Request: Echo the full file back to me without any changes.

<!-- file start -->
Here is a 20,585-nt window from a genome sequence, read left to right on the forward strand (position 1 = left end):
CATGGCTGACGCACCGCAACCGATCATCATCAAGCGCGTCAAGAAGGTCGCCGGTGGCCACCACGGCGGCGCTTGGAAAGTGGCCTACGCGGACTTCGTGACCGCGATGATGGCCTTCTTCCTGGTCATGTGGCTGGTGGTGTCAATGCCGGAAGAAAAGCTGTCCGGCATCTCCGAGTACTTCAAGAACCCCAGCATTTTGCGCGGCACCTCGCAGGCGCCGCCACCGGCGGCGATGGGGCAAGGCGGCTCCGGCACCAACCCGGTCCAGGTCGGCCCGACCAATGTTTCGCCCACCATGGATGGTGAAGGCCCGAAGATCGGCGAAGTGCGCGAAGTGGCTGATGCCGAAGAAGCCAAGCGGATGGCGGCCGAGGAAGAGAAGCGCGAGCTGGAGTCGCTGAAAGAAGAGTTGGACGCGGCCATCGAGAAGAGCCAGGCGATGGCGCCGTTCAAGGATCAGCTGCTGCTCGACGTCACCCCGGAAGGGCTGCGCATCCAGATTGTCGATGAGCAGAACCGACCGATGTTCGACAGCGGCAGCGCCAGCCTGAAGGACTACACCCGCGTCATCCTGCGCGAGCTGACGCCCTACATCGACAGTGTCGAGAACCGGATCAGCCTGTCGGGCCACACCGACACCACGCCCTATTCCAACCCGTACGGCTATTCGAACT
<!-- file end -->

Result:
Here is a 20,585-nt window from a genome sequence, read left to right on the forward strand (position 1 = left end):
CATGGCTGACGCACCGCAACCGATCATCATCAAGCGCGTCAAGAAGGTCGCCGGTGGCCACCACGGCGGCGCTTGGAAAGTGGCCTACGCGGACTTCGTGACCGCGATGATGGCCTTCTTCCTGGTCATGTGGCTGGTGGTGTCAATGCCGGAAGAAAAGCTGTCCGGCATCTCCGAGTACTTCAAGAACCCCAGCATTTTGCGCGGCACCTCGCAGGCGCCGCCACCGGCGGCGATGGGGCAAGGCGGCTCCGGCACCAACCCGGTCCAGGTCGGCCCGACCAATGTTTCGCCCACCATGGATGGTGAAGGCCCGAAGATCGGCGAAGTGCGCGAAGTGGCTGATGCCGAAGAAGCCAAGCGGATGGCGGCCGAGGAAGAGAAGCGCGAGCTGGAGTCGCTGAAAGAAGAGTTGGACGCGGCCATCGAGAAGAGCCAGGCGATGGCGCCGTTCAAGGATCAGCTGCTGCTCGACGTCACCCCGGAAGGGCTGCGCATCCAGATTGTCGATGAGCAGAACCGACCGATGTTCGACAGCGGCAGCGCCAGCCTGAAGGACTACACCCGCGTCATCCTGCGCGAGCTGACGCCCTACATCGACAGTGTCGAGAACCGGATCAGCCTGTCGGGCCACACCGACACCACGCCCTATTCCAACCCGTACGGCTATTCGAACT